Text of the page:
The 10th Victim is an excellent example of a 1965 Italian sci-fi movie by the great director Elio Petri.
It takes place in a dystopian future where world leaders decide to legalize murder by confining it to a television game.
The aim is to consolidate the power of the parties, giving vent to violence and offering the possibility of becoming famous to the participants.
They must face five challenges as both hunter and prey, for a total of ten hunts.
After completing the last game, the survivors win the chance to retire to private life forever.
They will be honored as Decathon, earning privileges and idolizing the crowds as a magnificent national hero.
The story begins with a beautiful American hunter who survives her ninth game by killing her hunter.
The electronic computer then assigns her latest prey, an eccentric Italian living in Rome.
They will then begin to study each other’s habits on the sly, setting a trap to fool their opponents.
In the meantime, they make arrangements with the sponsors, trying to make the most money by selling the exclusive on the murder.
While spending time together, however, they like each other and begin to fall in love.
But will it be an honest feeling, or are they faking it again to win the game?
Social dystopia and Italian comedy
The 10th Victim is one of the greatest dystopian science fiction movies ever, not just from 1965.
A great metaphor about the power of mass media and the commodification of violence for hire turned into a game.
Governments worldwide exploit this power to rule without disturbance, literally pitting citizens against each other.
This pattern for a futuristic story will be repeated in later years.
Another example is the 2000’s fabulous Battle Royale, where the law forced a group of students into a deadly game.
Or later still, we have the entertaining saga of The Hunger Games with the stunning Jennifer Lawrence in the lead.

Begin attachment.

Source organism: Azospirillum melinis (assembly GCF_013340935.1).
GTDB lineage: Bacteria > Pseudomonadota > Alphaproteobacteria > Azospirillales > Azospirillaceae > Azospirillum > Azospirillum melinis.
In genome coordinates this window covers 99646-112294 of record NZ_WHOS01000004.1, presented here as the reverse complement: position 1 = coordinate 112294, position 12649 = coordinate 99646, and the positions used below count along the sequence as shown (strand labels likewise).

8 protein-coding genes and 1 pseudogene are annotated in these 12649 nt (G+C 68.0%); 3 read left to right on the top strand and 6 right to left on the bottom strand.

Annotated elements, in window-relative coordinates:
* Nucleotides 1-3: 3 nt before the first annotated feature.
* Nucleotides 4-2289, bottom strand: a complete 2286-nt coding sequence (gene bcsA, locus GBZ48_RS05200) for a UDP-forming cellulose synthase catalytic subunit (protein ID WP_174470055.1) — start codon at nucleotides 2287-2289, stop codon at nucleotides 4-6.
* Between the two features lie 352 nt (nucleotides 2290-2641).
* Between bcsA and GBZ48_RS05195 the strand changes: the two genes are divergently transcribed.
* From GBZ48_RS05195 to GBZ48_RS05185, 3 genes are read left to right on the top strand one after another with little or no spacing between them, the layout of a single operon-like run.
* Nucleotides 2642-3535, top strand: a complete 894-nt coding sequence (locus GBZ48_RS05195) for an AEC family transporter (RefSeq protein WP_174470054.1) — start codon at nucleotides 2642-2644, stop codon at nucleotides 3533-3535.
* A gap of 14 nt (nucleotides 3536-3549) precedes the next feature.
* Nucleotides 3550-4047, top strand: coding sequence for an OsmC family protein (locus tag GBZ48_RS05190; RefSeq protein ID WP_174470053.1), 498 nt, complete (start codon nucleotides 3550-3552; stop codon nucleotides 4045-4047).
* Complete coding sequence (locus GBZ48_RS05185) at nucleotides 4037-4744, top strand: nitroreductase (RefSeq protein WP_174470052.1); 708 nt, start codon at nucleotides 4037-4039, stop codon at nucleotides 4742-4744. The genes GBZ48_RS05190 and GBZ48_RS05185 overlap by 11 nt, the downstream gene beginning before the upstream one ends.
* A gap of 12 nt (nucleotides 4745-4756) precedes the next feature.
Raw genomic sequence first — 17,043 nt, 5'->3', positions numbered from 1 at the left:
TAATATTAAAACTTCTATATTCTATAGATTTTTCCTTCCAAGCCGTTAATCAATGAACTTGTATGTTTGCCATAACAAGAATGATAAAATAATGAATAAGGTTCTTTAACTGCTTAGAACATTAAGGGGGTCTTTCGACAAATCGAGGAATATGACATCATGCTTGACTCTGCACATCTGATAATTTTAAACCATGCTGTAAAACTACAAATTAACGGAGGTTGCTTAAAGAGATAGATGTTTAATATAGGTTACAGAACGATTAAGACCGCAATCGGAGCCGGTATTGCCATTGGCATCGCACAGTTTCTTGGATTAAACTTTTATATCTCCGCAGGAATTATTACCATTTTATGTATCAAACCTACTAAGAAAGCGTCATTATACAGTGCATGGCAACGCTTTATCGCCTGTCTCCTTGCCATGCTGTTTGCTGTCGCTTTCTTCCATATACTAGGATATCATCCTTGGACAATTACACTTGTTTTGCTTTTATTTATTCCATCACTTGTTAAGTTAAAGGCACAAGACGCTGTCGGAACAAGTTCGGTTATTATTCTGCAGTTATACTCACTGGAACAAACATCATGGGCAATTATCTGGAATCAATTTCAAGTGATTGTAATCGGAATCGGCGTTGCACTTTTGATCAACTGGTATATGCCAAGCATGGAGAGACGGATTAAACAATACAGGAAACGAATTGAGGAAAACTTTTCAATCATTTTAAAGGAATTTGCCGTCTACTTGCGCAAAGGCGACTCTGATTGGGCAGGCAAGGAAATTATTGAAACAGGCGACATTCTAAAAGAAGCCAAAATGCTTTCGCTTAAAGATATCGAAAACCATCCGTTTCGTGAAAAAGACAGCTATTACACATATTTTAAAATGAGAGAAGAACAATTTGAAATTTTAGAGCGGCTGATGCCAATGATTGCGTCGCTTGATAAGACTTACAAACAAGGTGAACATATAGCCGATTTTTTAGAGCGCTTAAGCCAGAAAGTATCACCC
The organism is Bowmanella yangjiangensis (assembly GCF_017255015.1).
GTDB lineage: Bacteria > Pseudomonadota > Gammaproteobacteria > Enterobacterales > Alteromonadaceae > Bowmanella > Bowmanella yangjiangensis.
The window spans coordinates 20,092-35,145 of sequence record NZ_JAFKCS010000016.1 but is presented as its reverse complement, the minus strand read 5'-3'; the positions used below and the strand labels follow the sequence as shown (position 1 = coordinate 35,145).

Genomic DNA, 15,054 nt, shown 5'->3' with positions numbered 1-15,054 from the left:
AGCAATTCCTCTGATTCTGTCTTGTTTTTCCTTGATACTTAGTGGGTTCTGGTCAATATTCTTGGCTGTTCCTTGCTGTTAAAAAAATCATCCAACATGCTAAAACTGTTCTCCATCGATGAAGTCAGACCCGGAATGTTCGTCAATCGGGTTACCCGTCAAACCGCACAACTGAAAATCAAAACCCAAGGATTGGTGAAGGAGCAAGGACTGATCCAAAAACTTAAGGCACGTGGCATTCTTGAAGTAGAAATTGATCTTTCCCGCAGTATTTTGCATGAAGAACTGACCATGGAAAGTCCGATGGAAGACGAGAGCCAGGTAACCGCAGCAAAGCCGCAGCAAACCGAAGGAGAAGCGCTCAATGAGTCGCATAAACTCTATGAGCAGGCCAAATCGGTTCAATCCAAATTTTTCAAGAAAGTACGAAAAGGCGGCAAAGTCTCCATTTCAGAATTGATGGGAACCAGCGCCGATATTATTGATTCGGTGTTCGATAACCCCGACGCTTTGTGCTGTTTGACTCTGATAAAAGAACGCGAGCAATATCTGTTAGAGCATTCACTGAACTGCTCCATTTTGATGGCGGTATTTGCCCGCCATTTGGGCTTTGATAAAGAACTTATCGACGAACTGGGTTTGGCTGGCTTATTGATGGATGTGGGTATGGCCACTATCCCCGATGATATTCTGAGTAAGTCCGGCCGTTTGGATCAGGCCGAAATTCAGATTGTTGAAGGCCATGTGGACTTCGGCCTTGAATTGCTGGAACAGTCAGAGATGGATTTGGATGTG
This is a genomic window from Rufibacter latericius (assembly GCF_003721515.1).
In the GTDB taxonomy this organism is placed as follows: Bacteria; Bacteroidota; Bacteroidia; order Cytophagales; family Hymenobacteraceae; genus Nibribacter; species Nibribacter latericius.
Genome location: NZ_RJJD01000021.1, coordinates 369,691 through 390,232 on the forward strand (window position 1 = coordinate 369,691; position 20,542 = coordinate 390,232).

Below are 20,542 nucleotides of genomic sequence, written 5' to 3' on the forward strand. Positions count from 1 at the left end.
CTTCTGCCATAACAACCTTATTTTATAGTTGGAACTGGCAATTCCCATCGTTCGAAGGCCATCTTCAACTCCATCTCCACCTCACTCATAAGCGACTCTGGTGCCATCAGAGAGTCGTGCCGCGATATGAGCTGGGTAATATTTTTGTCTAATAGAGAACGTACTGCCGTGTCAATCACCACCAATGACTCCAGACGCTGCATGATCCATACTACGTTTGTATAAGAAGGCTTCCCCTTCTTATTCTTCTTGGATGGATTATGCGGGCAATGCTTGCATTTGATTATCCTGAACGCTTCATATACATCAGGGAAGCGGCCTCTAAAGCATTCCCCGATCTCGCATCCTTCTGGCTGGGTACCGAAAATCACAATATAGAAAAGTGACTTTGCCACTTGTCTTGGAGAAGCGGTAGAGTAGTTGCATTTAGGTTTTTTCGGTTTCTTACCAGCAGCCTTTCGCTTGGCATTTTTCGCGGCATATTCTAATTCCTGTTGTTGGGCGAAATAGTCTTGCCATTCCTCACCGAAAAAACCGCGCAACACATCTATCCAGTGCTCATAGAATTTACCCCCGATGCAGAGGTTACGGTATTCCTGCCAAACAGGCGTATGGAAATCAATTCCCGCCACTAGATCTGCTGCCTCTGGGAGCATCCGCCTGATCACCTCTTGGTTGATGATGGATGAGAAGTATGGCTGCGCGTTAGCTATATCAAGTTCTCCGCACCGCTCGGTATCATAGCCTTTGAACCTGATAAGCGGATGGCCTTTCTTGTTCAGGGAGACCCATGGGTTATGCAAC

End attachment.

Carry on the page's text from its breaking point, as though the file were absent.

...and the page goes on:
All these movies carry on in their way the ideas of this beautiful masterpiece by Elio Petri.
Moving from New York to Rome, the Italian director defines a new sci-fi with a modern and colorful look.
Moreover, the most incredible value of this movie is its irony, which is present in every scene and character.
This European comedy can be enjoyed by international audiences, mixing it cleverly with thriller and action.
The 10th Victim can be the right occasion to approach the Italian cinema, a country that before and after 1965 has had directors and actors of all kinds.
Cinema and Star System of another era
Director Elio Petri‘s work is incredible, filling every moment with his exquisite stylistic and narrative filmmaking choices.
Leaving the 1950s neorealism behind, the Italian auteur experiments with new ideas in direction and aesthetics.
Indeed we can define the look and design of this future a bit like the precursor of the Wachowski sisters’ Matrix.
Character harmonization and personal motivations are practically perfect, with continuous but never annoying or boring dialogue.
Ursula Andress is a goddess, the beautiful and intelligent assassin nearing retirement on her most arduous hunt.
A woman who moves all her pieces with exasperated precision, meticulously planning her final fight.
Instead, Marcello Mastroianni is a lazy hunter bored with his life, mistresses, ex-wives, and friends.
This ironic and arrogant man seems almost not to care about the possibility of dying at any moment, living, as usual, his days.
Highly attracted to his assassin, he also spends a lot of time with her, knowing that she wants to kill him.
But, secretly, he also takes care of his plan by making business deals and choosing the best places to carry out his murder.
It’s a love story between commercials, exclusive strip clubs, and amusing or even romantic shootings.
As an Italian, The 10th Victim is one of my favorite films, even though it appeared in theaters in 1965, well before I was born.
Yet we cinephiles are all equal, ageless, and simultaneously experiencing the flow of all cinematic eras and fashions.